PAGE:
Melvin Edwards's popular work has ranged from large outdoor public sculptures to the challenging small pieces in his ongoing series Lynch Fragments. Started in 1963 in response to the turbulence of the civil rights era, the series tackles such social issues as slavery, racism, and the African American experience. Edwards combines found steel objectsscrap metal, chains, spikes, hooks, handcuffs, and farming equipmentto create sculptures whose individual components and whole forms carry multiple meanings from oppression and enslavement to the physicality and strength of human bonds. Edwards, whom ARTnews described as having the ability "to confront the good, bad, and the ugly of life, and to somehow construct a positive whole from the many pieces," is pictured here working on Restless (1994)one of the more than two hundred pieces that make up Lynch Fragments.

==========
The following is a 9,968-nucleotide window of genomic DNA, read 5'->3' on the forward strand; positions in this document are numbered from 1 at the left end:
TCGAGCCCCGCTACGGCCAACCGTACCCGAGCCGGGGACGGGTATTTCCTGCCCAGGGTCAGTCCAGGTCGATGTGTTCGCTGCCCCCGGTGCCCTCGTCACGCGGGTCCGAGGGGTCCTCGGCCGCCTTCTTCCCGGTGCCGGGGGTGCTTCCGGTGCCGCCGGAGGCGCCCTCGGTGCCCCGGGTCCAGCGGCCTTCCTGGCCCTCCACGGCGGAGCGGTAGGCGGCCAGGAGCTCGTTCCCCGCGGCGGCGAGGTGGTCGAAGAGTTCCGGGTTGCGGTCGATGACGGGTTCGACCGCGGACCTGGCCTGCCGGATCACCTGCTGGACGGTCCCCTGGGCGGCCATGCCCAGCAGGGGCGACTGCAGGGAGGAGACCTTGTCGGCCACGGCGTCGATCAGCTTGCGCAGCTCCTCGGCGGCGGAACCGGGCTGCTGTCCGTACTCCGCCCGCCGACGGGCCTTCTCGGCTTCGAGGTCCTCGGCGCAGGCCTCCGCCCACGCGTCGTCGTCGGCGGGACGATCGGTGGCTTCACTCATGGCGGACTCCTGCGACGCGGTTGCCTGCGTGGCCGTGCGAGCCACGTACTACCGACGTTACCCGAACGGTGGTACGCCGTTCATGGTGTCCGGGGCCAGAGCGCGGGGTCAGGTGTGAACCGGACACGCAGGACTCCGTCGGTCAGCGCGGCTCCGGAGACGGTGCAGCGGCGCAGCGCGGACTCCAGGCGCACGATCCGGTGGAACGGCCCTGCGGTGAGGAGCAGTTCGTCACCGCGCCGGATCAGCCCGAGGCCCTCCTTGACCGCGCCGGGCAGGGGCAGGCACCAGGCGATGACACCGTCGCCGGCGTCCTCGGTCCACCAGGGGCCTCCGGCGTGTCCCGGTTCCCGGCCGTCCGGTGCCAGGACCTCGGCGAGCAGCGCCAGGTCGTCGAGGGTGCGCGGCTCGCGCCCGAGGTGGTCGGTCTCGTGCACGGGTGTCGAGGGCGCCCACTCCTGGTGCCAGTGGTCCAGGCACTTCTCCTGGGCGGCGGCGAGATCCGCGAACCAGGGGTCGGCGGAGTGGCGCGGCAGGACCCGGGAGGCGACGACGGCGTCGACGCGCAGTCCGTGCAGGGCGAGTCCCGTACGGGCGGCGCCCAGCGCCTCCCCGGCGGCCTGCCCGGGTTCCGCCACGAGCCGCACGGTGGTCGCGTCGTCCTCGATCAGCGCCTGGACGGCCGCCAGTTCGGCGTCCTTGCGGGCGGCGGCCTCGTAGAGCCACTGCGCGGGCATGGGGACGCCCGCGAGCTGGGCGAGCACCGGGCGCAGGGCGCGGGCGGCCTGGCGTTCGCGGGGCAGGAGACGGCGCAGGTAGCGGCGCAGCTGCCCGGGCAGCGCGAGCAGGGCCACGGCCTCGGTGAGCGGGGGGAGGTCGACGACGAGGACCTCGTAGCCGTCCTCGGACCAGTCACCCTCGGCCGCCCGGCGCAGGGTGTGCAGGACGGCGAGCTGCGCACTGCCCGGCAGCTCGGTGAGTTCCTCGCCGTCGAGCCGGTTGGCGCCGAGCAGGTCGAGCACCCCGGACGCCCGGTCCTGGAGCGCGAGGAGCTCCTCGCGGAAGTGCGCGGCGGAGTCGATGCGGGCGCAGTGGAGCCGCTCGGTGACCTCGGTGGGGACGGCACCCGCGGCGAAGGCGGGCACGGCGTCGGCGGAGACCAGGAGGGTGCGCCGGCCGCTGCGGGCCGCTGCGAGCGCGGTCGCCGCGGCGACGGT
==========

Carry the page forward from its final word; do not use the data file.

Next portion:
William E. Sauro (19232001)
Gelatin silver print, 1990 (printed 2002)
Published February 1995
Courtesy New York Times Pictures
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